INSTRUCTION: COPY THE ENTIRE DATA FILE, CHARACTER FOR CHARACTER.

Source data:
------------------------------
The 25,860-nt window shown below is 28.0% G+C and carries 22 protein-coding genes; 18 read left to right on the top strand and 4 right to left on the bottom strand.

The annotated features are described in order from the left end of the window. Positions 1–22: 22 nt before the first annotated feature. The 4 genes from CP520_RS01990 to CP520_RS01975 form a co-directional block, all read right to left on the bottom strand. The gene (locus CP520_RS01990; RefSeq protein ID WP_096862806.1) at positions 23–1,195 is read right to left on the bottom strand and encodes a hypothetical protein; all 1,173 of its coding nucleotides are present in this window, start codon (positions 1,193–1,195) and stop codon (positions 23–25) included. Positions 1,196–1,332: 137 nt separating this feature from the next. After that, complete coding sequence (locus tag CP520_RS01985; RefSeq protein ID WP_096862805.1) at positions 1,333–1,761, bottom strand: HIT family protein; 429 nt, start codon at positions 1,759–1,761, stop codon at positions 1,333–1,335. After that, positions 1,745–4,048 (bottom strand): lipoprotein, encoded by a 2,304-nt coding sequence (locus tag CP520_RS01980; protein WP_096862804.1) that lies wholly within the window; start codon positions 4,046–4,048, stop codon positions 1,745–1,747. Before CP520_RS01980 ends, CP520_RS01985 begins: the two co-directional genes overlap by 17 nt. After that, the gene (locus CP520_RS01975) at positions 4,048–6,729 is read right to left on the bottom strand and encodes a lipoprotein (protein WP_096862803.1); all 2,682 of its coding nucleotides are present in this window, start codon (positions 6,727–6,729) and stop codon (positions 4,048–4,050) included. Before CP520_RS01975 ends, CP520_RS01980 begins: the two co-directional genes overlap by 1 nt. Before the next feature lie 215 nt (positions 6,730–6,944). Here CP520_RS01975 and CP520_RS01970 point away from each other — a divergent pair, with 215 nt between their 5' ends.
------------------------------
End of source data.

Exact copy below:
The 25,860-nt window shown below is 28.0% G+C and carries 22 protein-coding genes; 18 read left to right on the top strand and 4 right to left on the bottom strand.

The annotated features are described in order from the left end of the window. Positions 1–22: 22 nt before the first annotated feature. The 4 genes from CP520_RS01990 to CP520_RS01975 form a co-directional block, all read right to left on the bottom strand. The gene (locus CP520_RS01990; RefSeq protein ID WP_096862806.1) at positions 23–1,195 is read right to left on the bottom strand and encodes a hypothetical protein; all 1,173 of its coding nucleotides are present in this window, start codon (positions 1,193–1,195) and stop codon (positions 23–25) included. Positions 1,196–1,332: 137 nt separating this feature from the next. After that, complete coding sequence (locus tag CP520_RS01985; RefSeq protein ID WP_096862805.1) at positions 1,333–1,761, bottom strand: HIT family protein; 429 nt, start codon at positions 1,759–1,761, stop codon at positions 1,333–1,335. After that, positions 1,745–4,048 (bottom strand): lipoprotein, encoded by a 2,304-nt coding sequence (locus tag CP520_RS01980; protein WP_096862804.1) that lies wholly within the window; start codon positions 4,046–4,048, stop codon positions 1,745–1,747. Before CP520_RS01980 ends, CP520_RS01985 begins: the two co-directional genes overlap by 17 nt. After that, the gene (locus CP520_RS01975) at positions 4,048–6,729 is read right to left on the bottom strand and encodes a lipoprotein (protein WP_096862803.1); all 2,682 of its coding nucleotides are present in this window, start codon (positions 6,727–6,729) and stop codon (positions 4,048–4,050) included. Before CP520_RS01975 ends, CP520_RS01980 begins: the two co-directional genes overlap by 1 nt. Before the next feature lie 215 nt (positions 6,730–6,944). Here CP520_RS01975 and CP520_RS01970 point away from each other — a divergent pair, with 215 nt between their 5' ends.